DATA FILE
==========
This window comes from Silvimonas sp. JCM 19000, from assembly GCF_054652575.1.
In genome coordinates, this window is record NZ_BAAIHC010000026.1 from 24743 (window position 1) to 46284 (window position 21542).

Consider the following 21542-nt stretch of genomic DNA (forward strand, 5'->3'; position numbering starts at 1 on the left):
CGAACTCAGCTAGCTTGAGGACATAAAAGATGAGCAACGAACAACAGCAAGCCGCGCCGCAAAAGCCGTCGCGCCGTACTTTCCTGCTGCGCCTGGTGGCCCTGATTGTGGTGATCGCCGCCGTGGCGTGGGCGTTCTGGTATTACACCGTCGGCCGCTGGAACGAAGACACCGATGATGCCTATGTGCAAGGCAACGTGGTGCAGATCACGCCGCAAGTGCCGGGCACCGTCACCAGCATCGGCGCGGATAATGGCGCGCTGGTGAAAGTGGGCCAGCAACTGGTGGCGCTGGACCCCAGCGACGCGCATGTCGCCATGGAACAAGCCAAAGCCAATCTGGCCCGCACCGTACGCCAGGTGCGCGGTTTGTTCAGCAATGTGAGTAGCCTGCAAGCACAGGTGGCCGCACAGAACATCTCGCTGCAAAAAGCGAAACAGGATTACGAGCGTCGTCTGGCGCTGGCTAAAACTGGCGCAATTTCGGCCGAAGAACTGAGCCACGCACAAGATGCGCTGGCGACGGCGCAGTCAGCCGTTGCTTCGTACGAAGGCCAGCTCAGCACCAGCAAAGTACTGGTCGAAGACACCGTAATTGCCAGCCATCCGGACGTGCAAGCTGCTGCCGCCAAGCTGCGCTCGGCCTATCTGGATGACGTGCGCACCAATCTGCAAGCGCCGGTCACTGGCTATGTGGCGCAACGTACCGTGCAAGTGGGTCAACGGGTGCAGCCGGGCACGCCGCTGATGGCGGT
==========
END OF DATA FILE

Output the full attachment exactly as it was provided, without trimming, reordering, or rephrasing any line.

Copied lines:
This window comes from Silvimonas sp. JCM 19000, from assembly GCF_054652575.1.
In genome coordinates, this window is record NZ_BAAIHC010000026.1 from 24743 (window position 1) to 46284 (window position 21542).

Consider the following 21542-nt stretch of genomic DNA (forward strand, 5'->3'; position numbering starts at 1 on the left):
CGAACTCAGCTAGCTTGAGGACATAAAAGATGAGCAACGAACAACAGCAAGCCGCGCCGCAAAAGCCGTCGCGCCGTACTTTCCTGCTGCGCCTGGTGGCCCTGATTGTGGTGATCGCCGCCGTGGCGTGGGCGTTCTGGTATTACACCGTCGGCCGCTGGAACGAAGACACCGATGATGCCTATGTGCAAGGCAACGTGGTGCAGATCACGCCGCAAGTGCCGGGCACCGTCACCAGCATCGGCGCGGATAATGGCGCGCTGGTGAAAGTGGGCCAGCAACTGGTGGCGCTGGACCCCAGCGACGCGCATGTCGCCATGGAACAAGCCAAAGCCAATCTGGCCCGCACCGTACGCCAGGTGCGCGGTTTGTTCAGCAATGTGAGTAGCCTGCAAGCACAGGTGGCCGCACAGAACATCTCGCTGCAAAAAGCGAAACAGGATTACGAGCGTCGTCTGGCGCTGGCTAAAACTGGCGCAATTTCGGCCGAAGAACTGAGCCACGCACAAGATGCGCTGGCGACGGCGCAGTCAGCCGTTGCTTCGTACGAAGGCCAGCTCAGCACCAGCAAAGTACTGGTCGAAGACACCGTAATTGCCAGCCATCCGGACGTGCAAGCTGCTGCCGCCAAGCTGCGCTCGGCCTATCTGGATGACGTGCGCACCAATCTGCAAGCGCCGGTCACTGGCTATGTGGCGCAACGTACCGTGCAAGTGGGTCAACGGGTGCAGCCGGGCACGCCGCTGATGGCGGT